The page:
Awkward First Kiss: The Stolen Kiss

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Jean-Honoré Fragonard, The Stolen Kiss, 17
Awkward First Kiss

In Fragonard’s The Stolen Kiss, a young girl and boy attempt to steal a kiss hidden away in shadow. The young woman seems nervous in the painting, leaning towards the boy while refusing to make eye contact, scanning the room for anyone who could catch them in the act. The boy is hidden behind the door while trying to reel her in by the wrist. Everything in the room seems set to be romantic and dreamy; the light falls gently on the young couple, there is a softness of emotion in their faces, and the focus on clothing adds detail to an otherwise smoothness in the painting. 

Fragonard adds the sense of nervousness and intrigue to the painting by focusing on the emotion and body set of the young lady, leaning towards the boy while watching for the women at the party who could walk in at any time. Fragonard paints in the Rococo style with his attention to the detailing of the clothing. The focus on the painting goes from the smoothness of the young lady’s skin directly down to the satin sheen and heavy folds of her dress and then is drawn right by the blue-stripped cloth and shows the drama of the painting: the danger of being caught by the ladies on the far right, hidden in shadow. Fragonard’s focus on the heavy cloth extends to the pink heavy curtains on the doors, to the heavy cloth draped behind the chair, and finally ending on the embroidered, stylized rug. He adds to the intimate scene of the room by bathing it in warm light and keeping the room smaller to contrast to the darker tones of the hidden room on the right and the cool, intricate white detail of architecture above the party.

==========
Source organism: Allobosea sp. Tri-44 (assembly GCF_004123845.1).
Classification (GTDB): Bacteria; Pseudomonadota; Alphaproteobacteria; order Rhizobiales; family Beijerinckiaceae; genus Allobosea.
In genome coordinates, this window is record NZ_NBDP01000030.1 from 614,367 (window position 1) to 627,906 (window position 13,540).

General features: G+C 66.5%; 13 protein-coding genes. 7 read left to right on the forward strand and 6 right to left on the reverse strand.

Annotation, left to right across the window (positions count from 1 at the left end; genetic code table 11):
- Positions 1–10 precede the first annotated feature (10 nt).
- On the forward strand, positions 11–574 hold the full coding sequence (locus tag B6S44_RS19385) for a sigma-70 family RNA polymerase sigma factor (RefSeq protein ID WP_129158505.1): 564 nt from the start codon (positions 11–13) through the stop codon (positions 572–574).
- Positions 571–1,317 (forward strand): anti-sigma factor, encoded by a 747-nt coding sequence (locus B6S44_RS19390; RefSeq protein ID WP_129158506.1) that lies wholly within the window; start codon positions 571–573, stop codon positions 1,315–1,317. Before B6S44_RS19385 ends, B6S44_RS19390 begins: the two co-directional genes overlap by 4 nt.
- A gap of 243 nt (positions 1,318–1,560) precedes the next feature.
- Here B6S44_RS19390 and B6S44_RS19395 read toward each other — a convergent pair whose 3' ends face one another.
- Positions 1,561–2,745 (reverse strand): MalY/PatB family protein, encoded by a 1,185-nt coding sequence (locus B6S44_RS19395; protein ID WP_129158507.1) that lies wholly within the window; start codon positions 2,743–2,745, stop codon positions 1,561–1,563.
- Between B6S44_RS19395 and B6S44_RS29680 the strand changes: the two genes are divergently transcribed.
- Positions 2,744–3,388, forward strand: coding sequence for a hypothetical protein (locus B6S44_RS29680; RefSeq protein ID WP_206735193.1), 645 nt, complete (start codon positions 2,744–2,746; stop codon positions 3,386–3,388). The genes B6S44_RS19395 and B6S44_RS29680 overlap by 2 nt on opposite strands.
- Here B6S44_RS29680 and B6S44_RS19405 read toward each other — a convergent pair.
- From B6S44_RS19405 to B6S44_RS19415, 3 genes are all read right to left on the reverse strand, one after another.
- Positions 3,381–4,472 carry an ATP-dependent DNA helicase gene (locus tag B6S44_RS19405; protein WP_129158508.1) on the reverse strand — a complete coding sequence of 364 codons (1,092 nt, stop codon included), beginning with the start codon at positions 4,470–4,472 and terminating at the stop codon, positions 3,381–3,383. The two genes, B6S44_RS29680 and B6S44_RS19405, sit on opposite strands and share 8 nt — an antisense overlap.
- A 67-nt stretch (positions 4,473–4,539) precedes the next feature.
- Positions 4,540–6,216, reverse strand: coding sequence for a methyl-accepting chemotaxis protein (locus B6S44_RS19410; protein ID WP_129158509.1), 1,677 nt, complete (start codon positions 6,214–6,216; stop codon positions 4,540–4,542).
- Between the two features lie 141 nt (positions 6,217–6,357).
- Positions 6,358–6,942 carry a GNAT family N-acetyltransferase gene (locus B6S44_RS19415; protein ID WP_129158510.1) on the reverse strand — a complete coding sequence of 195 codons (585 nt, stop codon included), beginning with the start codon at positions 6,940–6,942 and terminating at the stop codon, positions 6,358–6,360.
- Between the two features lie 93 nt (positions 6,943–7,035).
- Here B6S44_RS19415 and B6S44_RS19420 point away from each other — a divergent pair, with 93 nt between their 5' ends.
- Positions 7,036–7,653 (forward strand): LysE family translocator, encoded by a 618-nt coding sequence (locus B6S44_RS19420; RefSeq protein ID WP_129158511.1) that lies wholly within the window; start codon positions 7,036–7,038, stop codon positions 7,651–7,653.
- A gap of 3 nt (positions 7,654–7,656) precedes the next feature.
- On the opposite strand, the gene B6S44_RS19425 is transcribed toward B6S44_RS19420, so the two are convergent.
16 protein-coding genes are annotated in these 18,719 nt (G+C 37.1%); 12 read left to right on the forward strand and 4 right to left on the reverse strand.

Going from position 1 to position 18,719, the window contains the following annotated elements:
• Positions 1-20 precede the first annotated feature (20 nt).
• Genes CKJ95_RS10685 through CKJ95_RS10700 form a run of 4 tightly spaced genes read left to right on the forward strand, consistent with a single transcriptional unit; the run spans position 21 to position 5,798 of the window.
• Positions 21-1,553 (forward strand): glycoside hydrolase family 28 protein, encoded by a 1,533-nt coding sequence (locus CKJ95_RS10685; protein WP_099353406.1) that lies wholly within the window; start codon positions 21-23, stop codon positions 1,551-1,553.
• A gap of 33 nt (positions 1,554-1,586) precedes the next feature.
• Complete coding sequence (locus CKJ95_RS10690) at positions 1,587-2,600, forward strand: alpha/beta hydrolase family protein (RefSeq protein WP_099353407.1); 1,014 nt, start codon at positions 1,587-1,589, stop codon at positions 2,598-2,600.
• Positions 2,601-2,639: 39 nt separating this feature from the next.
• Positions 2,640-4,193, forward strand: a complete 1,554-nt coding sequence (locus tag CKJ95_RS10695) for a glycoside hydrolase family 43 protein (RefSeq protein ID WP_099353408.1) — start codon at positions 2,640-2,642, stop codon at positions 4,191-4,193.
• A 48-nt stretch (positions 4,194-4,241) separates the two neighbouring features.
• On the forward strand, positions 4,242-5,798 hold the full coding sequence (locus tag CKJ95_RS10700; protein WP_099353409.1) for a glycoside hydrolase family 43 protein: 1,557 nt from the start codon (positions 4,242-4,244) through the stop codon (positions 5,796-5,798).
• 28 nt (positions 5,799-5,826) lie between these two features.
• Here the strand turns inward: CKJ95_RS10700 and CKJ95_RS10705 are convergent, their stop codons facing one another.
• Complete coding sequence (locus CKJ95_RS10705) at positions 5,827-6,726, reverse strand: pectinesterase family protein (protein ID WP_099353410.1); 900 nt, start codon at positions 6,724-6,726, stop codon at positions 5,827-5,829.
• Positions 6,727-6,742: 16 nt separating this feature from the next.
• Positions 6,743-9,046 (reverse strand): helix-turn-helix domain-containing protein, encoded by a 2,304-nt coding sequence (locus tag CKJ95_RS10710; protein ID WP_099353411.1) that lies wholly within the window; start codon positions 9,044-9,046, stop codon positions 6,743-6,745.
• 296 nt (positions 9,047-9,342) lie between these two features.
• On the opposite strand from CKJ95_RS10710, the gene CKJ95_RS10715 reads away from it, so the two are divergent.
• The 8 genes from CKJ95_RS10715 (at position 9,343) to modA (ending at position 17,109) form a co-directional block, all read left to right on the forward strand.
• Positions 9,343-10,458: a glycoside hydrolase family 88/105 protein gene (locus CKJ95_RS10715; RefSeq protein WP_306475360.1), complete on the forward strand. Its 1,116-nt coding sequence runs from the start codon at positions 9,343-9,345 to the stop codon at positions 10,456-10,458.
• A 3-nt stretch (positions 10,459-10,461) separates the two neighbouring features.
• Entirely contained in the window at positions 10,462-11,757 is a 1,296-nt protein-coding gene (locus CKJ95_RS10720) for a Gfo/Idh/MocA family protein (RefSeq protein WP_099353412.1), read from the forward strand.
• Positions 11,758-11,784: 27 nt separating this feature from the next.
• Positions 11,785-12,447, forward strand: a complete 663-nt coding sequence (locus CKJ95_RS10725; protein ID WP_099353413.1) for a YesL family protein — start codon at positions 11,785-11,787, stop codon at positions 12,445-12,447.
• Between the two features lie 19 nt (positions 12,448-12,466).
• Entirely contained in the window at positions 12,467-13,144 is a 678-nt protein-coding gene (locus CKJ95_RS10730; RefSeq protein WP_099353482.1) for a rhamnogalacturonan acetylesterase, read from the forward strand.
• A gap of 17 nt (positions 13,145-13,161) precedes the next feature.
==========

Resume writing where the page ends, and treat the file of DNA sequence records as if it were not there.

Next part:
Fragonard’s painting seems romantic, but also shows the innocence of young love set in a court where gossip ruled and the emotion of the young girl shines through the cloud-like nature of the rest of the painting. 

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